In 1676 the colony became embroiled in the popular uprising known as Bacon's Rebellion. Frontier settlers whose homesteads were attacked by hostile Indians, asked Governor Berkeley's government for protection. Fearful and frustrated by the lack of . . . Map (db m99078) HM
20 Virginia, James City County, Williamsburg — Barracks"a homely thing, like a barn" - John Smith
Like this experimental frame structure before you, most buildings found at James Fort were of earthfast or post-in-ground construction. Main structural posts were seated directly in the ground without the use of footings. Once the building . . . Map (db m100109) HM
21 Virginia, James City County, Williamsburg — Battle of Green SpringJuly 6, 1781
Hear the crack of flintlock muskets and smell the smoke from cannon fire! On this site, on July 6, 1781, 5,000 British troops under General Charles Cornwallis and Colonel Banastre Tarleton clashed with 900 American soldiers led by the Marquis de . . . Map (db m30651) HM
22 Virginia, James City County, Williamsburg — V-39 — Battle Of Green Spring
Nearby, late in the afternoon of 6 July 1781, Gen. Charles Cornwallis and cavalry commander Col. Banastre Tarleton with 5,000 British and Hessian troops clashed with 800 American troops commanded by Brig. Gen. “Mad” Anthony Wayne and the Marquis de . . . Map (db m194748) HM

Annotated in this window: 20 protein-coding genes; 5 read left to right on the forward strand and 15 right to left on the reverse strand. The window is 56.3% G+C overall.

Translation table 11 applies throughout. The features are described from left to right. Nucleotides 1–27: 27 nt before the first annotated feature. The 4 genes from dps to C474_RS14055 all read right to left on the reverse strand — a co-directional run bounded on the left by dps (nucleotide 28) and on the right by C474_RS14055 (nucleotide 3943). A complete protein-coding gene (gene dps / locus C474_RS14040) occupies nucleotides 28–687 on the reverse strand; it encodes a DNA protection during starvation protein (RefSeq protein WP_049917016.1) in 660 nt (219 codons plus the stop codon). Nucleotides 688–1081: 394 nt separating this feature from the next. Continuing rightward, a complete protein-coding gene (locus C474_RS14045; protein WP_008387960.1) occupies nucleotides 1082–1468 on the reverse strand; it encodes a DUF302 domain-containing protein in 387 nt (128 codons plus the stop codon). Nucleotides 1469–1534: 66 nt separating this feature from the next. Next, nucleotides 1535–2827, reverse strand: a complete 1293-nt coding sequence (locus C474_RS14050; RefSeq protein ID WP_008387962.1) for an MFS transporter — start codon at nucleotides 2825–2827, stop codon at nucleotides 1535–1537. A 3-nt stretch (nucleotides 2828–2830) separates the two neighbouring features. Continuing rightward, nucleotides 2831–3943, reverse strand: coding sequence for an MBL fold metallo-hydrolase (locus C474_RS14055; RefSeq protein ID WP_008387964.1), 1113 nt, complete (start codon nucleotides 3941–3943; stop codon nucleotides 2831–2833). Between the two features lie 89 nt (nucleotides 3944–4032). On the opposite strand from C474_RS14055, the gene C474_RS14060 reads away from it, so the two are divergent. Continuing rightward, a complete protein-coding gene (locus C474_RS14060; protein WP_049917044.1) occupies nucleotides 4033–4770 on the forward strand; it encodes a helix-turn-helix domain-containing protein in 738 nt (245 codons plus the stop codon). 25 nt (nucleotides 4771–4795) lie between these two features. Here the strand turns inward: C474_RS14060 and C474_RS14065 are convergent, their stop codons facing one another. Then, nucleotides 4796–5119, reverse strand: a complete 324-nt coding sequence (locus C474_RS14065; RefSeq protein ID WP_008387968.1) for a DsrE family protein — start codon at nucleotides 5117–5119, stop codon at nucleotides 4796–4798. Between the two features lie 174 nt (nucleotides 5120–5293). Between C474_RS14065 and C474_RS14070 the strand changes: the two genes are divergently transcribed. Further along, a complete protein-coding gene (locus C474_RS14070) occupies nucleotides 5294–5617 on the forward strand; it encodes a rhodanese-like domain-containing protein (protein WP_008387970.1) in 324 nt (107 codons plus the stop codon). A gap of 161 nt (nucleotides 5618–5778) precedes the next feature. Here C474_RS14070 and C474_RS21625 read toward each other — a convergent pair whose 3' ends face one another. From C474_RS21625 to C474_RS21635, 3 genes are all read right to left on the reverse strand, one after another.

23 Virginia, James City County, Williamsburg — Battle of Green Spring Memorial
In memory of the 6 Virginia & 22 Pennsylvania Line Patriots who died in The Battle of Green Spring on July 6, 1781 & are buried near here. By their sacrifices they made possible the establishment of a free United States of America.Map (db m99079) WM
24 Virginia, James City County, Williamsburg — W-43 — Battle of Williamsburg Reported permanently removed
To the east of the road here, centering at Fort Magruder, was fought the Battle of Williamsburg on May 5, 1862. The Union General McClellan was pursuing General Johnston’s retiring army, the rearguard of which was commanded by General Longstreet. . . . Map (db m130379) HM
25 Virginia, James City County, Williamsburg — Booker TenementOriginal Building — Colonial Williamsburg —
Carpenter and constable Richard Booker built this structure as a rental. He began renting out rooms in his “new” house at “one dollar per month” in March 1826. Altered in the 1950s, the house has not been restored.Map (db m228200) HM
26 Virginia, James City County, Williamsburg — Bracken TenementOriginal Building — Colonial Williamsburg —